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Bloom’s Taxonomy

“I get it.” “I know.” “I understand.”

These are typical responses our students might give when asked about a topic being taught in school.

Saying we “understand” something can mean a variety of things. It could just mean the topic sounds familiar, but it could also mean you are so well versed in the subject that you could teach it to another person. This is because subjects can be understood at various levels.

By engaging higher order thinking skills, we ensure that our students learn at the deepest levels and therefore remember the information better in the future.

Bloom's Taxonomy

Bloom’s Taxonomy

Bloom’s Taxonomy

This taxonomy was originally developed in the 1950’s by Benjamin S. Bloom and other educational psychologists. It was then updated in the 1990’s by Lorin Anderson and others.

The taxonomy’s purpose is to classify what educators want their students to know, with the expectations arranged from simple to complex levels of thinking.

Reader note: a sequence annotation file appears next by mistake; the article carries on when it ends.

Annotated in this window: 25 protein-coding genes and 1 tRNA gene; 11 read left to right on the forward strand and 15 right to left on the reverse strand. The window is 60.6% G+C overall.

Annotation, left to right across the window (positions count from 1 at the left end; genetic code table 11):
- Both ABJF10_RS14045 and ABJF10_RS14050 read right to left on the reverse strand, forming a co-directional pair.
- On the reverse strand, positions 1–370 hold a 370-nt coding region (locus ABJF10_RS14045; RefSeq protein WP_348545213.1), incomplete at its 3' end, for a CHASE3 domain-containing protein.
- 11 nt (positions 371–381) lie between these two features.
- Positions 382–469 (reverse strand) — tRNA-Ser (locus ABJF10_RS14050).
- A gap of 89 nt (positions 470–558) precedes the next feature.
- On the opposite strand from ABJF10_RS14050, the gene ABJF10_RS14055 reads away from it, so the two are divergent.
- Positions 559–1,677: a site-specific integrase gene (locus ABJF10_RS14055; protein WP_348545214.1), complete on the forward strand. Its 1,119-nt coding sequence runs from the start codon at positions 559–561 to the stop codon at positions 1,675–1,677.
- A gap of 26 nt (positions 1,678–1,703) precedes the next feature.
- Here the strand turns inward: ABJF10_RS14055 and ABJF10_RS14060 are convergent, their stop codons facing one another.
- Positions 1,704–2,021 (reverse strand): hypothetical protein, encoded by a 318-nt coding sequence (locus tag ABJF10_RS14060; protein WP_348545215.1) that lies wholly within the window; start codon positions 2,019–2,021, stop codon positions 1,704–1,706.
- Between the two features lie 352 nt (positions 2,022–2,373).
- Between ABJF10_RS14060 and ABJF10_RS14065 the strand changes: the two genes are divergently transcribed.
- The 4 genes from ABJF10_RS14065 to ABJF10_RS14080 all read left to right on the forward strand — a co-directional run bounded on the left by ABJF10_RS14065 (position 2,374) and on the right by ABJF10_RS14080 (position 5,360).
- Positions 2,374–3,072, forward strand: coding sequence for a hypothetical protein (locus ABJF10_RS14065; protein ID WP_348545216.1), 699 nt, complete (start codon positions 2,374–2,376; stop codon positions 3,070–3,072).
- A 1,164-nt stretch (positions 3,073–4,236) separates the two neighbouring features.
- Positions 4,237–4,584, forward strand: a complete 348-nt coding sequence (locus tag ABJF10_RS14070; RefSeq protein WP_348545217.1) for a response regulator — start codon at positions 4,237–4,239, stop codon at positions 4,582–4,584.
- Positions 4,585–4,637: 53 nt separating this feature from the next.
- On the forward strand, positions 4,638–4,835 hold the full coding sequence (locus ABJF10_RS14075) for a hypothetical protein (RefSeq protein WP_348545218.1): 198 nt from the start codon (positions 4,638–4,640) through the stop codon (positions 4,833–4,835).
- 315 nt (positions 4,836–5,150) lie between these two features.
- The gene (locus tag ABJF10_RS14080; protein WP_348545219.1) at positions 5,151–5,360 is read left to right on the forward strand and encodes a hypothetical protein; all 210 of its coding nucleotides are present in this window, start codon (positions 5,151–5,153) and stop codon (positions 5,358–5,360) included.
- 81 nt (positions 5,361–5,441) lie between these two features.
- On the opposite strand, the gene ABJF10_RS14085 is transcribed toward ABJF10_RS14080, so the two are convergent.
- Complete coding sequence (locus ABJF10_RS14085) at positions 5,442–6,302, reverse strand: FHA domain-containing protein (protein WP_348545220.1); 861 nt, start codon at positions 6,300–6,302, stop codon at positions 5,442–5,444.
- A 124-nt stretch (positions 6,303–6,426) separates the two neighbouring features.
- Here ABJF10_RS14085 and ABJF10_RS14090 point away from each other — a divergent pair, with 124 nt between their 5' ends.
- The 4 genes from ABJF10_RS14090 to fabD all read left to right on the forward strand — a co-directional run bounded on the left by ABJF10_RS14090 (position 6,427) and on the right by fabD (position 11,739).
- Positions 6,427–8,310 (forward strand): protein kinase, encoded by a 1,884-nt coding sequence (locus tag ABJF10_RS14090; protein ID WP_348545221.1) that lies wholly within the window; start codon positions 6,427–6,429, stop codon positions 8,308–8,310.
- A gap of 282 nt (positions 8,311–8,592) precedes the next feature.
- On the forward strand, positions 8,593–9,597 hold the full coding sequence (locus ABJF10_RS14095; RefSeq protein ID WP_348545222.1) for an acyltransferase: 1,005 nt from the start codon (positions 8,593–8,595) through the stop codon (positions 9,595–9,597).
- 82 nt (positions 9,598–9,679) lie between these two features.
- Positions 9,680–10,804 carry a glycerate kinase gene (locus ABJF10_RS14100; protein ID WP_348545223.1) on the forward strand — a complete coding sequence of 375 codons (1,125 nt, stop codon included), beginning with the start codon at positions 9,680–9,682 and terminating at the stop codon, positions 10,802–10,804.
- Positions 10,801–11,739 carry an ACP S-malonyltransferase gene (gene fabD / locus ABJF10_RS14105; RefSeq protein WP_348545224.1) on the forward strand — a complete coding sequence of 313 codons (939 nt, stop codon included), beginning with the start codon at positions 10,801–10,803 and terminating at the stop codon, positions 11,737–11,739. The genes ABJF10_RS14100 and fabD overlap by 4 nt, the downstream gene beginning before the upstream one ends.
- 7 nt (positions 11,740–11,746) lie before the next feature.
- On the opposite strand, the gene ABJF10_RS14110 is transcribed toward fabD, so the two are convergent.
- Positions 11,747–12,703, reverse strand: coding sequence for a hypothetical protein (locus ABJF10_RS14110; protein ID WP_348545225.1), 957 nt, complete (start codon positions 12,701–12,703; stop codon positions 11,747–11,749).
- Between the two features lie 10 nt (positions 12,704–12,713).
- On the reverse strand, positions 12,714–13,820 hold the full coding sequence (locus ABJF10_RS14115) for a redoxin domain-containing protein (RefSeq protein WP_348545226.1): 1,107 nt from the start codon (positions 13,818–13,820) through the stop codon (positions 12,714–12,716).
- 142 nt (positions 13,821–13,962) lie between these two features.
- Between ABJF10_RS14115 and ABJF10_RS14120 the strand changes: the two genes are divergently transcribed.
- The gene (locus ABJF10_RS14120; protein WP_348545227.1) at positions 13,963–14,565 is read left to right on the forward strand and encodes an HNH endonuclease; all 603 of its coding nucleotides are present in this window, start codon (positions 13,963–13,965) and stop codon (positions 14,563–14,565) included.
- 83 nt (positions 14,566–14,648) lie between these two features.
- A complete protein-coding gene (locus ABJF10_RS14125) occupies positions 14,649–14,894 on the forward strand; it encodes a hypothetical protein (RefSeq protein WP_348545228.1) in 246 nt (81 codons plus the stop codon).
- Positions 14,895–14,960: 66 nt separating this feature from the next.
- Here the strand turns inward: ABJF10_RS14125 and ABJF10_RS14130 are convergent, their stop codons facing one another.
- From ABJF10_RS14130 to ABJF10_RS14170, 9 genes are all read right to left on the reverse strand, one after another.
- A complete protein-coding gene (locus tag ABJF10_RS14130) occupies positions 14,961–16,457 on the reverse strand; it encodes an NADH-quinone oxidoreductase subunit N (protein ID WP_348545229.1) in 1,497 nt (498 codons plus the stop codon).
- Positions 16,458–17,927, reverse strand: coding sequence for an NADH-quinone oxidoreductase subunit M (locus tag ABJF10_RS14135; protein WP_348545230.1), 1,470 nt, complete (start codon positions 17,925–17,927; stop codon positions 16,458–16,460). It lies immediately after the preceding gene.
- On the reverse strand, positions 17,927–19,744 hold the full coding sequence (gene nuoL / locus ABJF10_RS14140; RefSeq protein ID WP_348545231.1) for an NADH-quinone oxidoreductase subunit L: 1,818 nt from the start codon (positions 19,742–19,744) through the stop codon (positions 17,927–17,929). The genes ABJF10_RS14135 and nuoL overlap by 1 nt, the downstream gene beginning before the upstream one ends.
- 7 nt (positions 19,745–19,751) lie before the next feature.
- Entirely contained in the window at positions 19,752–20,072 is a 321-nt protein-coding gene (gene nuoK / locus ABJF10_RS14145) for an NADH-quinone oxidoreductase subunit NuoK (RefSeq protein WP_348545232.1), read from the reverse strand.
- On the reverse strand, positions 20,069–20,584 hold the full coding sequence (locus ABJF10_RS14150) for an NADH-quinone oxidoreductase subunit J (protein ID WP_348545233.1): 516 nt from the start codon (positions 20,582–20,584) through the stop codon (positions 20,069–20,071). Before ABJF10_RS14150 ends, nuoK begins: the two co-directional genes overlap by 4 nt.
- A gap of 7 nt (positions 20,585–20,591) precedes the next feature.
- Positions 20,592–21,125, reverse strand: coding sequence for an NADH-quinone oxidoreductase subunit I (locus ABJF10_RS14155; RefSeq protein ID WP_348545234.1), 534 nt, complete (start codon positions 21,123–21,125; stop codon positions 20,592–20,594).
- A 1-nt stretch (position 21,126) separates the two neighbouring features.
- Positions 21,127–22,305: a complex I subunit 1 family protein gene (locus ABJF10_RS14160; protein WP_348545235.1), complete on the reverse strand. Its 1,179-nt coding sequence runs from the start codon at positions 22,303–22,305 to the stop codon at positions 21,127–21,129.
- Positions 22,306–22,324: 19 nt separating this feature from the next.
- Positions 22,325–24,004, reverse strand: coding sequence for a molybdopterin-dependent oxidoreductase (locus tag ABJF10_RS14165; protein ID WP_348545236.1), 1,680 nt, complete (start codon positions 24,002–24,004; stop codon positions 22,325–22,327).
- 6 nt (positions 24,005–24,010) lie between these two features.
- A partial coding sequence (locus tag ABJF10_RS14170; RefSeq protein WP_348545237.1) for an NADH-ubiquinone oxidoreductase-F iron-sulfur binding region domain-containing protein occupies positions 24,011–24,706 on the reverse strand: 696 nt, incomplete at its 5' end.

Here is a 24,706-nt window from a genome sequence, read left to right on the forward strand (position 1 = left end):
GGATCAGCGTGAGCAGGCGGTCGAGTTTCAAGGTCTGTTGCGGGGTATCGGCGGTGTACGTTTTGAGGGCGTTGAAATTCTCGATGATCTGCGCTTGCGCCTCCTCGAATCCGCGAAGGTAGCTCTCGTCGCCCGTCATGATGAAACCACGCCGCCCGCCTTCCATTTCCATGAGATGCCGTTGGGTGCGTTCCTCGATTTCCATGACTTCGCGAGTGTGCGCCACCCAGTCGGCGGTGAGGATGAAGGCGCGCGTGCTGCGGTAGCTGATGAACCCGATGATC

The lowest level requires simple recall or recognition of facts. The levels move from concrete thinking to abstract thinking up to the highest order, which is classified as creating. The levels also indicate different degrees of long-term understanding.

Using the taxonomy, we can see that a student can “know” about a topic at different levels. Many exams ask questions at the lower levels of remembering, understanding, and applying. However, students can increase their memory of the subject by doing activities from the higher levels of the taxonomy.

Using Bloom’s Taxonomy in Educational Coaching

The goal of Educational Coaching is teaching students how to learn.

One of the ways we do that is by introducing Bloom’s Taxonomy and incorporating the various levels during coaching sessions. Students become more aware of their learning and recognize how to adapt their studying to reach the highest levels of understanding.

Read more about how Educational Coaching can help students learn how to learn.

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